William Shakespeare’s play, As You Like It, includes the famous line, “All the world’s a stage, and all the men and women merely players.” It’s part of a soliloquy dividing a human life into seven stages: infant, schoolboy, lover, soldier, justice, pantaloon and old age—concluding with death. No afterlife in this Shakespearian world. It’s funny, though, that’s Shakespeare’s inspiration for this was a Catholic thinker named Erasmus, whose work, The Praise of Folly, written almost a century earlier, states: “For what else is the life of man but a kind of play in which men in various costumes perform until the director motions them off the stage.”
At least Erasmus credited a director as necessary to offering guidance to his performers—and the hope for another act. That director inspired a production that is still a major attraction around the world.
Since the 1500s, many versions of The Passion Play have been performed in every language, and in anywhere from three to 11 acts. All culminate with Christ’s resurrection. However, as the readings for this Divine Mercy Sunday indicate, you and I play key roles in the act following that one. This is where the Holy Spirit makes a key entrance—into our hearts, to help us inspire the other players in our own productions. Sunday’s first reading from Acts (Acts 2:42-47) demonstrates how it’s done:
Every day they devoted themselves to meeting together in the temple area and to breaking bread in their homes. They ate their meals with exultation and sincerity of heart, praising God and enjoying favor with all the people. And every day the Lord added to their number those who were being saved.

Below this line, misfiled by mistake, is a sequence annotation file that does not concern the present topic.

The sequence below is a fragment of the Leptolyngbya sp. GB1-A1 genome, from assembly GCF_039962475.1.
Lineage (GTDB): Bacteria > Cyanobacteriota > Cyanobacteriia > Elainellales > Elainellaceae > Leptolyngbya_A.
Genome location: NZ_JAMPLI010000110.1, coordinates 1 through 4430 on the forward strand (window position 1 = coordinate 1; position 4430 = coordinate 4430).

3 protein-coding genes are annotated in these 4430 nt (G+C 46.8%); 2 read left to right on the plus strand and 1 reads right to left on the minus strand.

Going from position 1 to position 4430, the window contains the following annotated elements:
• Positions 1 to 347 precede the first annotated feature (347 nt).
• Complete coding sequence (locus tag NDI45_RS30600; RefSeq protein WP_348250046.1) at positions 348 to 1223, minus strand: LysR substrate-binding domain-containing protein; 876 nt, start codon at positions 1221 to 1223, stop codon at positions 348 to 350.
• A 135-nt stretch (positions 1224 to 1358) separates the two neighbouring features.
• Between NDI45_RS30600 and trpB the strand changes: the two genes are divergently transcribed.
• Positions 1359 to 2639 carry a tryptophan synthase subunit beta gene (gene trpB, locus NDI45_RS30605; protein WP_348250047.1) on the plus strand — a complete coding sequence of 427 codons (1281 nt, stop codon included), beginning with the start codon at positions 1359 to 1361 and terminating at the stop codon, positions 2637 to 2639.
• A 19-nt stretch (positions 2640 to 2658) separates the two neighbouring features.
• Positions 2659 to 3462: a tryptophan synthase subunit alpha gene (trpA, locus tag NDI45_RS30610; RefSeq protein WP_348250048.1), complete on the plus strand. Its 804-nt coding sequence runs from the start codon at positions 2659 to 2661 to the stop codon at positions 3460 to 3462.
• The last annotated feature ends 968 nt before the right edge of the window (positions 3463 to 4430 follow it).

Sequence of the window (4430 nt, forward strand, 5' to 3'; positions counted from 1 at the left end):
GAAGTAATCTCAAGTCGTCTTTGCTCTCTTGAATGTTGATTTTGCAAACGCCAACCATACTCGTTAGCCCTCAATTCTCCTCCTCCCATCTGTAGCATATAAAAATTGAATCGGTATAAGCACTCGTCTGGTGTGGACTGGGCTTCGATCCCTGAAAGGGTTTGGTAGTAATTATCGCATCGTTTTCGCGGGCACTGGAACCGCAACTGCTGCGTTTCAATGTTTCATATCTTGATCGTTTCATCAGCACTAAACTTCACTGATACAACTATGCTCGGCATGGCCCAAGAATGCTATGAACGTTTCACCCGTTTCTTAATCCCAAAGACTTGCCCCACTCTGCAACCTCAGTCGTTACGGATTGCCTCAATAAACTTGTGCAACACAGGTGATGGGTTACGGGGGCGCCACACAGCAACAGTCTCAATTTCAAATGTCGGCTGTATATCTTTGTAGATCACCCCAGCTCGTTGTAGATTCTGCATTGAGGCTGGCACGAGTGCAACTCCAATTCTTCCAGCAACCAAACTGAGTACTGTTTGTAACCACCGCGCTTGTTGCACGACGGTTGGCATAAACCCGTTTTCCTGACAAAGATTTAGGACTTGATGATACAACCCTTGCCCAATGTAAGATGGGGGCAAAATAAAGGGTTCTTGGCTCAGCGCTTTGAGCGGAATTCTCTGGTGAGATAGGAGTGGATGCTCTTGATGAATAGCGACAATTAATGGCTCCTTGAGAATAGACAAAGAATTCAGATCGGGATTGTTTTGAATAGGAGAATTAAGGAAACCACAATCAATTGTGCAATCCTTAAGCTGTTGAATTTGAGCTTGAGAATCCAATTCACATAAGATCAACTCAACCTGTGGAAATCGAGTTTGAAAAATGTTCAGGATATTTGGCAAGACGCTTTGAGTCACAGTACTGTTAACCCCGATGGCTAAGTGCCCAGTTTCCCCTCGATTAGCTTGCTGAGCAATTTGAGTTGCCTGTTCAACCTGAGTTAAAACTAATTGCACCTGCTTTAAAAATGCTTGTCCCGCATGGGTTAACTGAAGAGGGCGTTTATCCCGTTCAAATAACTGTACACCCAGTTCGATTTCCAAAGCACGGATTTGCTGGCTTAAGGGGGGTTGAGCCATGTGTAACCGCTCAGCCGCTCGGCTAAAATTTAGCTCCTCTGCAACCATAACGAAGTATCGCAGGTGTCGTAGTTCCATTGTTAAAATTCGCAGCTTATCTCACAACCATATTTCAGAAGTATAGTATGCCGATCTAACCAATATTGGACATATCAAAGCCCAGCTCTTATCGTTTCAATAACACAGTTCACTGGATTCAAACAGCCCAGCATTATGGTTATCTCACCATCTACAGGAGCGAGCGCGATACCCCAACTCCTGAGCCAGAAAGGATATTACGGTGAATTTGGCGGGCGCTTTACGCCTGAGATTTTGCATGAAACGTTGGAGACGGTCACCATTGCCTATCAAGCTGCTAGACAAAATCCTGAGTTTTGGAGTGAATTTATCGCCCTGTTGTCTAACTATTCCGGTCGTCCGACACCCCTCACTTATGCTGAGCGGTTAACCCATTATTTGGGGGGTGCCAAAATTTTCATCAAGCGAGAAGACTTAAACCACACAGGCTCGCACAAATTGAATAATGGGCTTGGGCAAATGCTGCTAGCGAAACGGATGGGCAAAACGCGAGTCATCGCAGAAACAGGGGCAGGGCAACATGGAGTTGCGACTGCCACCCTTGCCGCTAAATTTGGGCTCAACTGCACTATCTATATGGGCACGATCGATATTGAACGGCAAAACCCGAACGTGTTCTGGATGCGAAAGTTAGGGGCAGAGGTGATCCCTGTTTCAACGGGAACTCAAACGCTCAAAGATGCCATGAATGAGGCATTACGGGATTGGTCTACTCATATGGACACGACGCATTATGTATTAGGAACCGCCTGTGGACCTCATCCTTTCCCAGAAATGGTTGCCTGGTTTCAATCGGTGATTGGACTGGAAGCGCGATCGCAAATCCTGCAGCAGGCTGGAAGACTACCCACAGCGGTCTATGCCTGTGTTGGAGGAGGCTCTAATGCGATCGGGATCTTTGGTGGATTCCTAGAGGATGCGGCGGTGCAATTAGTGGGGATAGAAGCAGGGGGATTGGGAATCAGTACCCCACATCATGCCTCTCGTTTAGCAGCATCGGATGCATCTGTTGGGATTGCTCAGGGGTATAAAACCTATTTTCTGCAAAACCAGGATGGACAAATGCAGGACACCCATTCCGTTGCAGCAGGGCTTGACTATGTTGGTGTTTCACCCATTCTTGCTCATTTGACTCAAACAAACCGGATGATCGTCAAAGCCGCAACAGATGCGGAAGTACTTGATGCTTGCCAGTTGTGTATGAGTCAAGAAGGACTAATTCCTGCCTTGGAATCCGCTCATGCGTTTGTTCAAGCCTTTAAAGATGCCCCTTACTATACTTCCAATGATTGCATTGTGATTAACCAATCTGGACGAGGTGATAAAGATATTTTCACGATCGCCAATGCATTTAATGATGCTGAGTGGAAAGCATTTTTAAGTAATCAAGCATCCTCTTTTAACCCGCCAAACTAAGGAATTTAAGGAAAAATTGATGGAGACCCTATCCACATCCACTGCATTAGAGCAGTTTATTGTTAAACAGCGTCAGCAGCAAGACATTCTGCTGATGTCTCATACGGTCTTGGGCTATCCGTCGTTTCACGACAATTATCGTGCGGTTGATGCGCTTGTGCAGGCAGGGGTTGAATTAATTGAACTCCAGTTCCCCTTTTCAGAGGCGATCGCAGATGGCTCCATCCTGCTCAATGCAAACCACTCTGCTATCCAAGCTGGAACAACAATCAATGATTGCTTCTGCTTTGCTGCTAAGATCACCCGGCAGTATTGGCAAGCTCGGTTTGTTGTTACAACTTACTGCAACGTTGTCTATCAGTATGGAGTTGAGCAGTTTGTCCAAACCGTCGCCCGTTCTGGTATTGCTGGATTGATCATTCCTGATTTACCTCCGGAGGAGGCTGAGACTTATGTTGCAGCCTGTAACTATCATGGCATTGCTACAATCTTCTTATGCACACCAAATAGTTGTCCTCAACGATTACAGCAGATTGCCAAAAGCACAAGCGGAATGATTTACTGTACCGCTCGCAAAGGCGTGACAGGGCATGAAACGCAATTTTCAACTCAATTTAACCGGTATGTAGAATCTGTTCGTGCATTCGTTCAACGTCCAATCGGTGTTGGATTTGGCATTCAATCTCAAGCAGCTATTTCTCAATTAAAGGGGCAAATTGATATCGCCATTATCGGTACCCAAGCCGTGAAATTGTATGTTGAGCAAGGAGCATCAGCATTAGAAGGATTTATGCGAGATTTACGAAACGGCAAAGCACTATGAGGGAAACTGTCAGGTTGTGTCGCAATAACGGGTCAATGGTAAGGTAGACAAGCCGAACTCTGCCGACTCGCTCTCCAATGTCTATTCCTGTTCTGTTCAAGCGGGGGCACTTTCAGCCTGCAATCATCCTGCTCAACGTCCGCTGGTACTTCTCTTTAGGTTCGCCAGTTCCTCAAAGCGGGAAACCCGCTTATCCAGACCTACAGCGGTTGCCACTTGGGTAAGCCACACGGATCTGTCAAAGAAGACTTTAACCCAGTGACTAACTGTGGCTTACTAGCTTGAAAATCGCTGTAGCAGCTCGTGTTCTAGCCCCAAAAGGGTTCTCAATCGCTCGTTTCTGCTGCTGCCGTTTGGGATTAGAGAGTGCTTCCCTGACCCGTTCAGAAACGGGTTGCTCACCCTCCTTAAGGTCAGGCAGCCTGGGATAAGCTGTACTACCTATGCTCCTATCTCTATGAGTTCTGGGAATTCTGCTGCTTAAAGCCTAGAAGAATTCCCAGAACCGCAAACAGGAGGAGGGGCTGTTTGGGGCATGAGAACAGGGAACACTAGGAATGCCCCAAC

The beauty of our own Passion Play is that, although we don’t see our director, we feel his direction in our hearts. And while he challenges us to stretch—sometimes to the breaking point—somehow that pain opens the way for us to improve our performance. No follower of Jesus suffered for his art more than Peter—the one who failed three times to acknowledge his director before he finally understood his motivation—our salvation. He proves it in Sunday’s second reading (1 Pt 1:3-9):
In this you rejoice, although now for a little while you may have to suffer through various trials, so that the genuineness of your faith, more precious than gold that is perishable even though tested by fire, may prove to be for praise, glory, and honor at the revelation of Jesus Christ. Although you have not seen him you love him; even though you do not see him now yet believe in him, you rejoice with an indescribable and glorious joy, as you attain the goal of your faith, the salvation of your souls.
But any good actor will tell you his worst enemy is doubt. One of Jesus’s other 12 original supporting players, Thomas, made a name for himself with that trait—thereby offering the rest of us the motivation to believe in that director we don’t see. His fellow players couldn’t move Thomas in that direction, so their director had to arrange a hands-on workshop (Jn 20:19-31):
Jesus came, although the doors were locked, and stood in their midst and said, “Peace be with you.” Then he said to Thomas, “Put your finger here and see my hands, and bring your hand and put it into my side, and do not be unbelieving, but believe.” Thomas answered and said to him, “My Lord and my God!” Jesus said to him, “Have you come to believe because you have seen me? Blessed are those who have not seen and have believed.”
If you believe we are being directed in the role of our lifetime, then you know your every act is building to a climax that will lead to a resolution. Our faith tells us if we can make it through those tough scenes, the final act of our Passion Play will have no end.